Today's Reading


Seeing and Believing

What you don't know can't hurt you, but what you think you know certainly can.

When my wife, Dorothy, was a little girl, she was fascinated by her pet goldfish. Her father explained that fish swim by quickly wagging their tails to propel themselves through water. Without hesitation or doubt, Dorothy responded by informing him that fish swim backward by wagging their heads! In her mind, in her world, it was a fact as true as any other. Fish swim backward by wagging their heads.

Our lives are full of fish swimming backward. We make faulty leaps of logic. We make myriad assumptions. We prejudge. We harbor biases. We assume. We experience our beliefs and opinions as incontrovertible truths. We know that we are right and others are wrong. Fish swim by in reverse, frantically wagging their heads, and we do not notice them.

We are hardwired to do this. It is in our nature. As babies, we develop an understanding of our environment through countless observations of cause and effect. A baby drops her spoon on the ground. She is chastised by her mother, who bends to pick it up, washes it off in the sink, and then returns it to the breakfast tray. This scene plays out repeatedly for months or years, much to the mother's irritation. Along the way, the child learns about gravity, she begins to understand the concept that the floor is dirty, and she refines her understanding of how her actions can capture her mother's attention and impact her mother's emotions.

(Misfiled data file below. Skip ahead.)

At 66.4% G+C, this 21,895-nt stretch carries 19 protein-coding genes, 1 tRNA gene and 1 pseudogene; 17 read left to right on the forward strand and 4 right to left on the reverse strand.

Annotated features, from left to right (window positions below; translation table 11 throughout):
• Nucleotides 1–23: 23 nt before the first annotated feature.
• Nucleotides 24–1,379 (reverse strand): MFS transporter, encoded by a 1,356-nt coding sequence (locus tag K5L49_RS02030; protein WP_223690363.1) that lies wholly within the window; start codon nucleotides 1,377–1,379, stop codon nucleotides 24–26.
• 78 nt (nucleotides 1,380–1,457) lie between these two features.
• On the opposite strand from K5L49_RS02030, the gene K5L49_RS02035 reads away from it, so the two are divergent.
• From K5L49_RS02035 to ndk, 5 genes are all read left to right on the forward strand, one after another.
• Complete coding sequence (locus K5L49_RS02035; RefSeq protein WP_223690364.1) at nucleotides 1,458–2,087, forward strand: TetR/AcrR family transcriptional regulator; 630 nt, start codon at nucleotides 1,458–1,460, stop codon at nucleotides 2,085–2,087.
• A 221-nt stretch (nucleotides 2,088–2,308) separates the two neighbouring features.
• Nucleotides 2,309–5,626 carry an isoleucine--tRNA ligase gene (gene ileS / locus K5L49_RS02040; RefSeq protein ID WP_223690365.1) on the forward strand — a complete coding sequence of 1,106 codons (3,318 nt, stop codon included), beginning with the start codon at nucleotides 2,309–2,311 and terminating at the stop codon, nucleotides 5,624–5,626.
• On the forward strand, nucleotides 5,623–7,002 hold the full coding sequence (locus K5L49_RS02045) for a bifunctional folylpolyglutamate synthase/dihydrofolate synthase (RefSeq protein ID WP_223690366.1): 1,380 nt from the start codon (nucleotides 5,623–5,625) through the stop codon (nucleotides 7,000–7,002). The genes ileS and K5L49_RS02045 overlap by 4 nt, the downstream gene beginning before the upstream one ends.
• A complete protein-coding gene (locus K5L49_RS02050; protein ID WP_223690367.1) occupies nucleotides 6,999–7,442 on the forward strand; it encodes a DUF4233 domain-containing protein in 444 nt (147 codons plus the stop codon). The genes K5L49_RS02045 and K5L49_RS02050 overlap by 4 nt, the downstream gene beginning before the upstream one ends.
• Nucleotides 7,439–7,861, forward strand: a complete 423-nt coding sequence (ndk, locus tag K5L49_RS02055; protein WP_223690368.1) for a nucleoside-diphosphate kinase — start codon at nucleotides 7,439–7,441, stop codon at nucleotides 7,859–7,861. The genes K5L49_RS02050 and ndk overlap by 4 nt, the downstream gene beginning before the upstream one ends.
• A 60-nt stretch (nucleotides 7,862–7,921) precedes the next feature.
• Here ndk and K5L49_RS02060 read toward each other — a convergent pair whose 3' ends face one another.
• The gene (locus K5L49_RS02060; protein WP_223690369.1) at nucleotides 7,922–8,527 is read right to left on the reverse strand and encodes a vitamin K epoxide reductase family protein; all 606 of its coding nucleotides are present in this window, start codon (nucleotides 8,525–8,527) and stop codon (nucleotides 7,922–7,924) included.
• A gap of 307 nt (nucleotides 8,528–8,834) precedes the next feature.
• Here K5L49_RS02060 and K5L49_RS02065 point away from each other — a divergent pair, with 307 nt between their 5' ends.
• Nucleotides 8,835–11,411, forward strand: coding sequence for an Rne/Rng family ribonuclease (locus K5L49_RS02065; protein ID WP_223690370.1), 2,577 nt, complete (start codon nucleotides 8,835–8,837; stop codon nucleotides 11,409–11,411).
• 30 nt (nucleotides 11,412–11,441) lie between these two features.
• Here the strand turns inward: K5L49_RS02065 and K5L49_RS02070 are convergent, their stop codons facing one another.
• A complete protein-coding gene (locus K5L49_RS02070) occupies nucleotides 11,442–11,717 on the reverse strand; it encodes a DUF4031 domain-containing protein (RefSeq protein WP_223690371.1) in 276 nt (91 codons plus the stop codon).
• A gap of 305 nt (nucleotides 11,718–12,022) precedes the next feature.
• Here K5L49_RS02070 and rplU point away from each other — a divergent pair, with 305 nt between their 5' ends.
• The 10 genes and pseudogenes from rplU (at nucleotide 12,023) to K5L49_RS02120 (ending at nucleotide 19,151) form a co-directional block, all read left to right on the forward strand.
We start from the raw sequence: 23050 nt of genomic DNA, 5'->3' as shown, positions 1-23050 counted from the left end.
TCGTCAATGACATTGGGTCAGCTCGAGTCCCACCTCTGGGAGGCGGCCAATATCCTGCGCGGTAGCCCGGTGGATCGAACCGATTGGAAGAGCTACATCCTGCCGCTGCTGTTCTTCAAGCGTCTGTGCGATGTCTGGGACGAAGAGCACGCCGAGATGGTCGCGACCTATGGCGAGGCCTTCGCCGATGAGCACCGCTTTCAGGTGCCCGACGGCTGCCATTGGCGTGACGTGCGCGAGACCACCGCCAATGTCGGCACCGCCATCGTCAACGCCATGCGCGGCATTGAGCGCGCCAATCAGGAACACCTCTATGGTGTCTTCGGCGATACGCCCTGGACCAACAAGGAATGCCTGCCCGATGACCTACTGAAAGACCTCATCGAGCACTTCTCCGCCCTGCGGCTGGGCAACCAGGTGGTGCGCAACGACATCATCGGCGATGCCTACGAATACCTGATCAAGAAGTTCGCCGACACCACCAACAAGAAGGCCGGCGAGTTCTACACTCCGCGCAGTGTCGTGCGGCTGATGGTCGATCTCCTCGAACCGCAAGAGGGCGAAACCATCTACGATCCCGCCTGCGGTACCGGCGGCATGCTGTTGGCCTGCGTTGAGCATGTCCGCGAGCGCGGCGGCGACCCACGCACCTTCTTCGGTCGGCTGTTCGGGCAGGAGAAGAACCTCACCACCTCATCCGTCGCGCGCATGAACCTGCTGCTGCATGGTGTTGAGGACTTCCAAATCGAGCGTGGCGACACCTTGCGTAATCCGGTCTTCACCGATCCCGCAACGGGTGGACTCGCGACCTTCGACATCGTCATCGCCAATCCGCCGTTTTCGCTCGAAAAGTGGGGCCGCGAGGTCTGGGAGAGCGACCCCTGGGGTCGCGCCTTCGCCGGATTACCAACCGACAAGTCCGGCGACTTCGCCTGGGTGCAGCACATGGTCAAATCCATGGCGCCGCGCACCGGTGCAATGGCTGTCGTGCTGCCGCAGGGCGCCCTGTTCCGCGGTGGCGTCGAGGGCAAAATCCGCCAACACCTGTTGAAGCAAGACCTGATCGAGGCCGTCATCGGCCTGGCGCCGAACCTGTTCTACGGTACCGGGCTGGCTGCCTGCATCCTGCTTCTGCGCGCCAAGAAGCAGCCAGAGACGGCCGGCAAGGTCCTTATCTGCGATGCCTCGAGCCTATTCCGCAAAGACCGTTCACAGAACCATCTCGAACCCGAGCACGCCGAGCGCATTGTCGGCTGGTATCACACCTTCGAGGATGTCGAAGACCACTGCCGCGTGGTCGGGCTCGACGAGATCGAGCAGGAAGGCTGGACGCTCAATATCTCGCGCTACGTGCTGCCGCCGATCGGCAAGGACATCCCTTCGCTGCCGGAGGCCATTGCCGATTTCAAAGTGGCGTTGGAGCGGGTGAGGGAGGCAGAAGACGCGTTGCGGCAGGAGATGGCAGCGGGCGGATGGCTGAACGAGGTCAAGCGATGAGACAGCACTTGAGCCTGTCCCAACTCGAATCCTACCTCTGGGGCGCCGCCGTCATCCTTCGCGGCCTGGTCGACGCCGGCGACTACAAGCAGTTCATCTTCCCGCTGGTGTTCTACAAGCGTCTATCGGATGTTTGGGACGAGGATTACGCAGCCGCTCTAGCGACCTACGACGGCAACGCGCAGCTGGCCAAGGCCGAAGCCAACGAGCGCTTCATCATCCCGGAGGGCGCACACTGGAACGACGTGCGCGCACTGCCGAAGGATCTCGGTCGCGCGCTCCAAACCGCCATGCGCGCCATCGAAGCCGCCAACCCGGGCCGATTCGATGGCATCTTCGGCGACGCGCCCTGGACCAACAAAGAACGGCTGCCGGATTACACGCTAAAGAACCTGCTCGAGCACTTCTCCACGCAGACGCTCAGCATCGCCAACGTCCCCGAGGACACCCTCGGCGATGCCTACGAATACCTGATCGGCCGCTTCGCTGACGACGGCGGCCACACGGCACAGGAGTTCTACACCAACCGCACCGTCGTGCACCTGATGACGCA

This is how we learn to survive, to interact with our world. We are creatures designed to find order in chaos, definition in ambiguity, certainty in a world of probabilities. We build up a vast database of experiences and design for ourselves rules and logic consistent with those experiences. We generalize, simplify, predict.

Our predisposition to reason from experience is a useful tendency, to put it mildly. It explains how our ancestors knew to run from a ferocious animal they had never before encountered, and how your child learns to say his first words. It also explains how a good salesman instinctually refines his pitch over time, learning to read responses and overcome common objections.